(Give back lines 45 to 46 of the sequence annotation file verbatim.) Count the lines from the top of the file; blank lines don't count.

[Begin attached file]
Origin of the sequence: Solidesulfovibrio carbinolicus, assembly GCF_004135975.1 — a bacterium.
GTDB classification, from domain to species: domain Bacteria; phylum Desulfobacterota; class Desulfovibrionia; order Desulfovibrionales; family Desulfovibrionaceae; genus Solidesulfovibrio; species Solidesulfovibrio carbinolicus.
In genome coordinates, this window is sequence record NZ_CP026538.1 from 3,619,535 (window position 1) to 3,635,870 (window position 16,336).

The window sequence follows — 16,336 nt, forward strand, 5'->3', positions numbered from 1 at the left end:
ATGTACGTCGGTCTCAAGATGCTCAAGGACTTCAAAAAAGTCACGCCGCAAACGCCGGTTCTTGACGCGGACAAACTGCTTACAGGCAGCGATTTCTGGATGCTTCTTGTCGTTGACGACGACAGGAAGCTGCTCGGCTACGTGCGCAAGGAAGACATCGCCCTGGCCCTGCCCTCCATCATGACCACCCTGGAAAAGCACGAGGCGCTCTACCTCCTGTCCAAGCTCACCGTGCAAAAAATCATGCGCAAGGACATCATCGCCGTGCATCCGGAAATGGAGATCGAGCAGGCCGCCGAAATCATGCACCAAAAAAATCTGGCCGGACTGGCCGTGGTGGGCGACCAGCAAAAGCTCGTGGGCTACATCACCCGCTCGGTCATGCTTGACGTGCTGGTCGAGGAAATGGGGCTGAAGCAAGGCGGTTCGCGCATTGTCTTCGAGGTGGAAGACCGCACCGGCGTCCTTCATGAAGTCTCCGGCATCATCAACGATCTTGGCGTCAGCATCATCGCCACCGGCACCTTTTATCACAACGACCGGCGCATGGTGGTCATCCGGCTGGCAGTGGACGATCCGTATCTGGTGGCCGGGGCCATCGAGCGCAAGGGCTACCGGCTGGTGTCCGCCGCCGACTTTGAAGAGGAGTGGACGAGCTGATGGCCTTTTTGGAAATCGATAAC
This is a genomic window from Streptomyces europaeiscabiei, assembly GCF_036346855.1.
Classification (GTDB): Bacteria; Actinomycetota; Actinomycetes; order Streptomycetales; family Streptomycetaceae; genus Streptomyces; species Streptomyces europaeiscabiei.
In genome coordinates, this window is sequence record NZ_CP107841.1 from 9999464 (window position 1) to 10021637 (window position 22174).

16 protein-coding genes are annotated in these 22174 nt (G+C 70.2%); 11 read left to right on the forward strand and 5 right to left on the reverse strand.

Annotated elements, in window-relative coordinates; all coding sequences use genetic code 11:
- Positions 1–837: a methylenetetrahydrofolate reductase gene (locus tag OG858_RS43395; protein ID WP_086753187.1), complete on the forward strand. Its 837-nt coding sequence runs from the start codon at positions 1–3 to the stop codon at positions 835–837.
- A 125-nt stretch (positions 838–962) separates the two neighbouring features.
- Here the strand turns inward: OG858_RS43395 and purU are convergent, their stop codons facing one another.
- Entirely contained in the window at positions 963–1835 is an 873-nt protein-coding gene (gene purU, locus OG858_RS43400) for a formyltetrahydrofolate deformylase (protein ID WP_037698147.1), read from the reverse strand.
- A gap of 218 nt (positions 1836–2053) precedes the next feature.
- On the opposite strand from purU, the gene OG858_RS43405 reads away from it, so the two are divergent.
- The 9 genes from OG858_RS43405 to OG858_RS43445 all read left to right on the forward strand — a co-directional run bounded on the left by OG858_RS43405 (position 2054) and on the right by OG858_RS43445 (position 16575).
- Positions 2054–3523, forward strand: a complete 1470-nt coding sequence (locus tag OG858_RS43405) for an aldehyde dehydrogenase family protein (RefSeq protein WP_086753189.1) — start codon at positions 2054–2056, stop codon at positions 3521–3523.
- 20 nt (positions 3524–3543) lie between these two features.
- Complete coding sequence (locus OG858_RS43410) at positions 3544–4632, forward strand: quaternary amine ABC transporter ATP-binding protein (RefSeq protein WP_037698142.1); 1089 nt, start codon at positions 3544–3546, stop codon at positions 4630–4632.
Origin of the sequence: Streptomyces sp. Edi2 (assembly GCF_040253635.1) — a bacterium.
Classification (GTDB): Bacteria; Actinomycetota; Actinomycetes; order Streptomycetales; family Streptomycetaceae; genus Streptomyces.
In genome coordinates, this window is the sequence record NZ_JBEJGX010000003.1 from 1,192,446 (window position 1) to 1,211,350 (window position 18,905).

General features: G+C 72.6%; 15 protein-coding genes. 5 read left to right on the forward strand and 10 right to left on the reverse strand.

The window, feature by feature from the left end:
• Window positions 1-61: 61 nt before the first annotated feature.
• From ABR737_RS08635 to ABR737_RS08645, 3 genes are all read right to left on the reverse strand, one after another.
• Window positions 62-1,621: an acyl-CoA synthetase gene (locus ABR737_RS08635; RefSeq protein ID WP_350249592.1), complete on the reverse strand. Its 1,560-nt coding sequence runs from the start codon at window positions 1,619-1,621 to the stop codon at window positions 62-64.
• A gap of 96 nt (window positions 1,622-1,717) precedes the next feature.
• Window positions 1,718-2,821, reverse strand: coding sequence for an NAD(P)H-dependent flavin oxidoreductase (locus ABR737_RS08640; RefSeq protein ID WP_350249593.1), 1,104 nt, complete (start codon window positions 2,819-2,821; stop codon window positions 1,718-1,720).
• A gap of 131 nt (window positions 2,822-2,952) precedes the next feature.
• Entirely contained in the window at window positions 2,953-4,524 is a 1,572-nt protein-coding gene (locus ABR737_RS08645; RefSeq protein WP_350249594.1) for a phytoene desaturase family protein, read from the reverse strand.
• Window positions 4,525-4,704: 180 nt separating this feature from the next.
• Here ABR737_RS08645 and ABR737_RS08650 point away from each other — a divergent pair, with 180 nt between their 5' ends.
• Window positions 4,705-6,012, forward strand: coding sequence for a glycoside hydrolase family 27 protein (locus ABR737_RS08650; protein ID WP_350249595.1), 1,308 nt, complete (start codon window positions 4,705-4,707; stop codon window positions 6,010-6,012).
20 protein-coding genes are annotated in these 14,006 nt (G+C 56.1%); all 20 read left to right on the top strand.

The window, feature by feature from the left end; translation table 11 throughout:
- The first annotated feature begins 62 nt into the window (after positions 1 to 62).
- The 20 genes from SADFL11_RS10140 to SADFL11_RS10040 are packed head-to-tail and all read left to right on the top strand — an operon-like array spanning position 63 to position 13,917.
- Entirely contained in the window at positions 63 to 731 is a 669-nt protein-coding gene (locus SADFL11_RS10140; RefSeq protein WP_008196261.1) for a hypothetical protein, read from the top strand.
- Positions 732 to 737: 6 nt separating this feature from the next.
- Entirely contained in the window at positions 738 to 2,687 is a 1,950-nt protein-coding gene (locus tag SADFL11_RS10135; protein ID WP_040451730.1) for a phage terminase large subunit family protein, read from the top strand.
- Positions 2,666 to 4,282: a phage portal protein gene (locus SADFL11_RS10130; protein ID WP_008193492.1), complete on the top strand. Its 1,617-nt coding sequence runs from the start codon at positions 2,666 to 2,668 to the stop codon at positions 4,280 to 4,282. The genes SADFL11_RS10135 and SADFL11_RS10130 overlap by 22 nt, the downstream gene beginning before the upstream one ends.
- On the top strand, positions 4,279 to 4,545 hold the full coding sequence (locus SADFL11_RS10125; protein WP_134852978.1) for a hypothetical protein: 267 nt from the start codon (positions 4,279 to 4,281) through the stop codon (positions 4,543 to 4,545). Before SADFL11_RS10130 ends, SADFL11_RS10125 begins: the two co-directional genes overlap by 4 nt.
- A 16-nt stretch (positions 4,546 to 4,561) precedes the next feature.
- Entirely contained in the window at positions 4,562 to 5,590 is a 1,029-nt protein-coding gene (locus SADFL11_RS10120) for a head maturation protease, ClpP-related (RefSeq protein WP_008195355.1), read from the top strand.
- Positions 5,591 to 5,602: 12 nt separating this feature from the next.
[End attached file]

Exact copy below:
- A 16-nt stretch (positions 4,546 to 4,561) precedes the next feature.
- Entirely contained in the window at positions 4,562 to 5,590 is a 1,029-nt protein-coding gene (locus SADFL11_RS10120) for a head maturation protease, ClpP-related (RefSeq protein WP_008195355.1), read from the top strand.